It was an incredibly successful day.  Well, mostly successful.  Brian…the Brian with an "i" and supplier of the brisket, got a bit too close to the propane heater.

Slight Accident

Also, we somehow polished off a fair amount of beer.  Brew Days are for sharing, thus  the large presence of 22 ounce bottles.

End of the Day

Propane burners, CO Detector, hats, jambalaya, beer, fermenters…Brew Day.

The Backyard Brewing Society

Thursday, January 19, 2012

There's an Alpine Spring in my Kitchen

No, I'm not treading water, but I am enjoying the newest spring seasonal beer from Samuel Adams.  Appearing just about everywhere, is Alpine Spring, Sam Adams' new seasonal offering and wow, what an offering it is.  I don't know if it's the influx of all of those big winter beers I've been enjoying, but the crisp citrusy character of Alpine Springs is incredibly drinkable.  It is hitting my palate just right and, at just the right time.

Samuel Adams Alpine Spring

Alpine Springs pours with a huge head and a slightly spicy nose.  For a lager, it has a wonderfully full mouthfeel with bits of banana, orange and breadiness (bread-like-ness if breadiness isn't actually a word).  It is lightly hopped with Tettnang hops and when it slides down the hatch, the taste, oddly enough, abruptly ends.  There isn't really a lingering finish.  It's kind of like when Marshall, Will & Holly went over the falls.  That was it.  They were gone.  Now unlike Land of the Lost, I actually was immediately ready for another Alpine Spring.

This one caught me off guard.  I wasn't prepared to like it as much as I did.  In the past, I welcomed their Spring Ale as a move towards something lighter, but this, this is something I'm opening the door for ahead of time.  This is great.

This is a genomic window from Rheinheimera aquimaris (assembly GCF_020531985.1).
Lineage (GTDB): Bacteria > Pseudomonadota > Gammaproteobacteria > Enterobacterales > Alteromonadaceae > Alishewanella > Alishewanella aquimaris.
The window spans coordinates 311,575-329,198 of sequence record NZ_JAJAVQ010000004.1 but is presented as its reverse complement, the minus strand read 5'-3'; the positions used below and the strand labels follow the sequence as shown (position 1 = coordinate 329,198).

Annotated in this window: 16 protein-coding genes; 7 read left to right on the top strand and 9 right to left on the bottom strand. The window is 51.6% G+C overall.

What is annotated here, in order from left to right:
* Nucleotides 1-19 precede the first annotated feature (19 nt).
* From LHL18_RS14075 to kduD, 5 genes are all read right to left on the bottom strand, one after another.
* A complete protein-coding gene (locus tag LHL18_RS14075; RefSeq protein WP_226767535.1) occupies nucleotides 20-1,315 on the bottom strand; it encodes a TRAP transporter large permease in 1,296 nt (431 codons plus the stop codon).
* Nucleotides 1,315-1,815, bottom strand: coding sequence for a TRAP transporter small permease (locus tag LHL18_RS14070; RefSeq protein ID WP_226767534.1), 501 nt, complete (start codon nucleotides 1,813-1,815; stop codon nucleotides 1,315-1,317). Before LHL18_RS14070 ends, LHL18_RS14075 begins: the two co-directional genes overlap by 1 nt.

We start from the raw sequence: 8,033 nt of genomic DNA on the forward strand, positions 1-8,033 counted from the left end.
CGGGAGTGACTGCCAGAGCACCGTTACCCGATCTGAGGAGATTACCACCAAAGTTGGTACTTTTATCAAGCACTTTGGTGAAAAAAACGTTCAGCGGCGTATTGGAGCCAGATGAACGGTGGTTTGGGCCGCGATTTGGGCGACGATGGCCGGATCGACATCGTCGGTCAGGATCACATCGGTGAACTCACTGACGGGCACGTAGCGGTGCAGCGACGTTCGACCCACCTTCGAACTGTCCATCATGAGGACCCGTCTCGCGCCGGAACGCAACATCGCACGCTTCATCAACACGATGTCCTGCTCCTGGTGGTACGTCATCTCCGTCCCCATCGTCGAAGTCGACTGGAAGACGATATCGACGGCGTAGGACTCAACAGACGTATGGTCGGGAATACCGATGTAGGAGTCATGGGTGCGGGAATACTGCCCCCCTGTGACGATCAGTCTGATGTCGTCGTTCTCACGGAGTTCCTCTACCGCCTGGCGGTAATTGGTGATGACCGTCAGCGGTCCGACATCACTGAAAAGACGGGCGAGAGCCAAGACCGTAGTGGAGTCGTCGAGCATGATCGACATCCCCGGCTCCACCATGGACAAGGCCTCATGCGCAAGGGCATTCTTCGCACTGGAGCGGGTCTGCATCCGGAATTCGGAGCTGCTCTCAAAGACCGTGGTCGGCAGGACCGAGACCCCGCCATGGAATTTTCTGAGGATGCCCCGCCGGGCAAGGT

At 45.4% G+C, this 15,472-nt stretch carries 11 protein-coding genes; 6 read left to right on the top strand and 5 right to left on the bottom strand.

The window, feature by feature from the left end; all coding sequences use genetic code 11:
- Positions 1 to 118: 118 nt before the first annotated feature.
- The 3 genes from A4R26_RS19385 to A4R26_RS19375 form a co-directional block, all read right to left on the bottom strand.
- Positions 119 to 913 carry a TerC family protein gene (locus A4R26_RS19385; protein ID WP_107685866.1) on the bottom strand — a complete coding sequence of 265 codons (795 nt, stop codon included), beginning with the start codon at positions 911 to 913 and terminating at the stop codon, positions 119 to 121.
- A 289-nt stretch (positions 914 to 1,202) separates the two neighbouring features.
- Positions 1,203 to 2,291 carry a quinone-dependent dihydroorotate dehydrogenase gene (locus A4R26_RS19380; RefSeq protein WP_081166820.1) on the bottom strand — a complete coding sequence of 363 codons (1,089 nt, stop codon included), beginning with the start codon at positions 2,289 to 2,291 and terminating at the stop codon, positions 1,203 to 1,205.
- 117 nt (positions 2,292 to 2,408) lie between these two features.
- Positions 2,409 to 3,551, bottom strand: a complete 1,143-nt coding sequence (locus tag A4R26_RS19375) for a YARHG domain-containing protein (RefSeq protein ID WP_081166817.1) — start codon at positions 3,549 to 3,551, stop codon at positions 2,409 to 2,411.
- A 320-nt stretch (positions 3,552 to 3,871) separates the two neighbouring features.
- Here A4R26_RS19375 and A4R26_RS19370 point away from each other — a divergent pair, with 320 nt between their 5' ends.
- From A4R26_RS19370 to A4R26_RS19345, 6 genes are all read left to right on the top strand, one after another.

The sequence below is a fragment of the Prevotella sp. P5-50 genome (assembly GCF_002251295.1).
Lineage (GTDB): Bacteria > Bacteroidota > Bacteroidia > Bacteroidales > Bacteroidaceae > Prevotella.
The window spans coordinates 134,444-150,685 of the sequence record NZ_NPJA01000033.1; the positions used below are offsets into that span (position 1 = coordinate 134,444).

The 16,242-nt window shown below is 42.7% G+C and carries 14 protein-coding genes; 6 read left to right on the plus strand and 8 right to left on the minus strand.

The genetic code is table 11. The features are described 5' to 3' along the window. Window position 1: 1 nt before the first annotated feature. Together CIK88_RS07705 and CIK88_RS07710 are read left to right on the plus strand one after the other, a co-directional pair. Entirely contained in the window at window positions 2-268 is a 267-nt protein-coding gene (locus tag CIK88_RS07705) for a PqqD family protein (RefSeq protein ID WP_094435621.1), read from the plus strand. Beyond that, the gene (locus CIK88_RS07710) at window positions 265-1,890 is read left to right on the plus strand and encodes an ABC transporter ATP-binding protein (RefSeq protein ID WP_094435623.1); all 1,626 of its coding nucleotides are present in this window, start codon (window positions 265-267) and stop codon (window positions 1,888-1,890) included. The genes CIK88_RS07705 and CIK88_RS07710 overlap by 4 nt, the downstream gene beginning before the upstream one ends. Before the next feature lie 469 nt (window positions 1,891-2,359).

Note: Although Samuel Adams graciously provided me with a sample of Alpine Spring, the thoughts here are free from influence and even if Sam Adams wasn't nice enough to hook me up, I would have bought Alpine Spring anyway and posted the same thing.

Tuesday, January 17, 2012

What's on the Grill #237 Grilled Steak Salad with Buttermilk Dressing

Now when I type "Grilled Steak Salad", I mean grilled steak AND grilled salad.  This is, after all, a one grill meal.

One Grill Meal

While grilling a steak is natural and prudent, lettuce is a little different.  The heat of the grill changes taste and texture and really, isn't that different than throwing greens in a skillet.  The grill adds something completely different and having previously tackled romaine and cabbage I, for one, am hooked.  Hard to believe this is an endorsement for grilled lettuce from a guy who grew up not even liking lettuce!

Grilled Steak Salad w/Buttermilk Dressing
Adapted from Weber's On the Grill app

2 Steaks - I went with strip, but anything will work
1 head of Romaine Lettuce, quartered lengthwise
2 ears of corn
1 small red onion, 1/4 inch thick slices
10 grape tomatoes (again, any tomato will work)

1/2 cup mayonnaise
1/2 cup buttermilk
1/4 cup crumbled goat cheese
2 T finely chopped fresh basil leaves
1 T finely chopped fresh tarragon leaves
1 T finely chopped fresh dill
1/2 t Dijon mustard
1 garlic clove, peeled
olive oil